When reading listings for live performers on tour, it can feel like Nagoya is completely missed out by all the big artists as they make their way from Osaka directly to Tokyo. In fact, this may be perhaps more than a feeling, as there is a word in the local lexicon for this phenomenon: ‘Nagoya tobashi’, literally skipping or jumping Nagoya.
Fortunately, Nagoya has a really strong music scene itself, meaning that almost every night of the week you can find a great act performing at one of the city’s many Live Houses. Below is a selection of artists who have risen from Nagoya’s hotbed of musical talent, some of whom are huge international names, along with some hidden gems that you may never have heard of.
Rock music in Japan’s late-90s was dominated by a movement called visual kei, proponents of which were known for their wild hair and typified by X-Japan. The scene owed a great debt to the local Nagoya kei movement which lay the groundwork for both the musical and stylistic template of visual, and of which Kuroyume could be considered the defining band.
Formed in 1992, their early sound took influences from the punk and post-punk scene popularised in the UK, before developing a New Romantic twang, and finally returning to their punk roots towards the end of the decade. They split in 1999 due to bassist Hitoki’s health issues, but reformed ten years later during the Visual Kei revival, a return heralded by ‘F*ck the Border Line’, a tribute album featuring covers of the band’s songs by the biggest modern visual acts.
Another visual band out of Nagoya, Fanatic Crisis grew in such popularity that they became known as one of the “big four of visual kei bands”, releasing ten studio albums between 1995 and 2004.
FtC, as they were dubbed by their fans, were less inclined towards the post-punk stylings of their contemporaries. Instead they became known for their stadium-filling melodic rock hits such as Sleeper and Life, songs that wouldn’t be too out of place amongst a late 90’s Britpop compilation.
Born in Nagoya in 1956 to a Japanese mother and an Irish father, the electric blues guitarist couldn’t be further from the visual kei scene if he tried. Growing up in Tacoma, Washington, Murray formed the ensemble Robert Cray and the Crayolas with his high school friend, the eponymous Cray.
Murray honed his guitar skills performing in the blues clubs of San Francisco and Oakland, playing backup for musicians such as Sonny Rhodes and Frankie Lee. His big break came in 1988 when he joined up with James’ Roots Band, backing for the legendary Etta James. He performed on B.B. King’s Grammy Award-winning album, Blues Summit, on James’ Grammy-winning recordings, Let’s Roll and Blues to the Bone, as well as releasing four solo albums of his own.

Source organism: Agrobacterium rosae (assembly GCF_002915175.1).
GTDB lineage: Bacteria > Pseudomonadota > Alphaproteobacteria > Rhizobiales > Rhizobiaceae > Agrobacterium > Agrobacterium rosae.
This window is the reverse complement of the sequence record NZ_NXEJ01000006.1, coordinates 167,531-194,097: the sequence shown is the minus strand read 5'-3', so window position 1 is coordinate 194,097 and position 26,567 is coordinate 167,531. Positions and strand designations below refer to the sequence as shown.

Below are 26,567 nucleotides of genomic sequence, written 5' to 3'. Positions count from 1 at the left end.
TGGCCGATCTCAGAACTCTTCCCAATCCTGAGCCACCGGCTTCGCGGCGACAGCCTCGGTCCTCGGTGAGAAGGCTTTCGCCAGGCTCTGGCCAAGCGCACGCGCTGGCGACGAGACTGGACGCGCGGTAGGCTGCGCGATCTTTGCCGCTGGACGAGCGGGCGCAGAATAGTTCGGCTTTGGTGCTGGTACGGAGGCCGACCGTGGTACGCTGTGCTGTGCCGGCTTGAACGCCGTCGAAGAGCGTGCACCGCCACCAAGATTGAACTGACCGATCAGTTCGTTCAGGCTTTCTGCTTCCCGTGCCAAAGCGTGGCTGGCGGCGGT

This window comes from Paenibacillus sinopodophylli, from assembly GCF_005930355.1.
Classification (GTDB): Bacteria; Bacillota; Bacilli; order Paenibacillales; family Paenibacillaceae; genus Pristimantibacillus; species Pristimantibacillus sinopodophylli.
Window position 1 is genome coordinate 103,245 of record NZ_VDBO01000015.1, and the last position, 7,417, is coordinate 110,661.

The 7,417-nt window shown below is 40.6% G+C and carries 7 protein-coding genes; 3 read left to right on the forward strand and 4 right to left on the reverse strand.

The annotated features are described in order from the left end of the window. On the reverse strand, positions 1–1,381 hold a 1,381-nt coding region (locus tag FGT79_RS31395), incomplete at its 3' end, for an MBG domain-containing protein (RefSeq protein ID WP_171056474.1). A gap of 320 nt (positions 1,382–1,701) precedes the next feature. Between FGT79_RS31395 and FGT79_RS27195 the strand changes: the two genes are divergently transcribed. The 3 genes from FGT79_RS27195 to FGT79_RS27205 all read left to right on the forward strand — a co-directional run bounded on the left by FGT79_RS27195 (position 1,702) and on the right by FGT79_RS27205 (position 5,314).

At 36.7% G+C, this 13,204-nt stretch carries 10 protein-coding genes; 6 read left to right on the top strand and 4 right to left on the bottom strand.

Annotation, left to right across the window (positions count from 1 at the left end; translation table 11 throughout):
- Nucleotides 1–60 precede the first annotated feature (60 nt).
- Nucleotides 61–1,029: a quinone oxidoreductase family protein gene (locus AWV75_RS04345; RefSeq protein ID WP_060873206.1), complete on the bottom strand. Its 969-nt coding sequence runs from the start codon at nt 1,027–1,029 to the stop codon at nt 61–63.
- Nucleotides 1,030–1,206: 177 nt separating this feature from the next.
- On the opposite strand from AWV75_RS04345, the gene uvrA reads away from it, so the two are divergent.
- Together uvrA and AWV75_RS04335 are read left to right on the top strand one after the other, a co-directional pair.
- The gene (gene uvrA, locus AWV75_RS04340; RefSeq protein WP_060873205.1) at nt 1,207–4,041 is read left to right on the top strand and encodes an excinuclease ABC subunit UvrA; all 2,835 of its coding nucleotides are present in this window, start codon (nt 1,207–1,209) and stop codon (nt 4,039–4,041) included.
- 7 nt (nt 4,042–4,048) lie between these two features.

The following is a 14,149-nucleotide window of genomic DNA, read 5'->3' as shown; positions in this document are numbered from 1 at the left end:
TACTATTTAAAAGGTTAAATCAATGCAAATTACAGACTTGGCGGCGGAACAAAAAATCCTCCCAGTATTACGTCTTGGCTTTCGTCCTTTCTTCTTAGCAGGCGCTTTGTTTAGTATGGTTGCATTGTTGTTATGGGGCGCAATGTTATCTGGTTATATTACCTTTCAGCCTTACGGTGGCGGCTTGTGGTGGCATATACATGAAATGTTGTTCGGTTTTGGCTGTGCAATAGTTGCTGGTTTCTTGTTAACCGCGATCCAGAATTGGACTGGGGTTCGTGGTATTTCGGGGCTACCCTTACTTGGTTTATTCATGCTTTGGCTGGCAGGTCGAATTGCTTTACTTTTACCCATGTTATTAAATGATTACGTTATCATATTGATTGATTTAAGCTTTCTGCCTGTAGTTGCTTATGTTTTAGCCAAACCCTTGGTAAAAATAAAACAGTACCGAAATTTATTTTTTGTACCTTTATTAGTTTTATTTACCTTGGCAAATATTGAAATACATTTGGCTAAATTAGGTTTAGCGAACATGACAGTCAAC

Hailing from Aichi Prefecture (though iconic drummer Tatsuya Nakamura, also of LOSALIOS and punk band Star Club, is from Toyama), Blankey Jet City blend punk, rock, and rockabilly into a more chart-friendly version of the genres, at times verging on anthemic rock.
Blankey, as they are better known, gained a reputation for raw and emotional live shows, with their sound driven by a prodigious rhythm section, often incorporating a double bass, adding authenticity to their rockabilly credentials.
Nagoya’s music isn’t all about rock, of course, and all around Osu, Sakae and Kanayama areas, you can see evidence of the J-pop sound that you would expect to come out of Japan’s youth, the best known being SKE48.
The Nagoya version of Yasushi Akimoto’s AKB48 phenomenon, SKE48 (the SKE stands for Sakae) was founded based on the concept of “idols you can meet”. Three ‘teams’ regularly perform their bubblegum J-Pop in the Sunshine Sakae complex for their legions of fans, generally comprising of teenage girls and older ‘otaku’ males.
Another all-girl band, but worlds apart. Formed in 2012, Chai set out with an agenda to redefine the term ‘kawaii’ in an attempt to shatter the narrow constraints in which the label has been held, all the while seeking to entirely invert what they saw as a staid Nagoya music scene.
Citing British dance and electronic acts Basement Jaxx, Gorilaz, and the Chemical Brothers as influences, as well as Brazillian electroclash outfit CSS, Chai has toured their crunchy electro-rock odes to bartenders and psychological complexes around the US as well as supporting Superorganism in the UK.
Shawn James Seymour and Yoshimi Tomida met at university in Louisville Kentucky, but when Tomida’s visa came to an end, Seymour followed her back to her native Nagoya where they shared a small apartment. While Tomida slept, multi-instrumentalist Seymour recorded lyric-less tunes on glockenspiel, melodica, and a Casio SK-1 sampling keyboard which, out of necessity, were akin to gentle lullabies. Hence the name, Lullatone
With titles such as Falling Asleep With a Book on Your Chest and An Ode to Eaten Snowflakes, the instrumental songs manage to be earnest, twee and playful all at once, conjuring up thoughts of Badly Drawn Boy tinkering to himself on a red wine high, or perhaps the soundtrack from an indie romantic comedy set in New York’s autumn.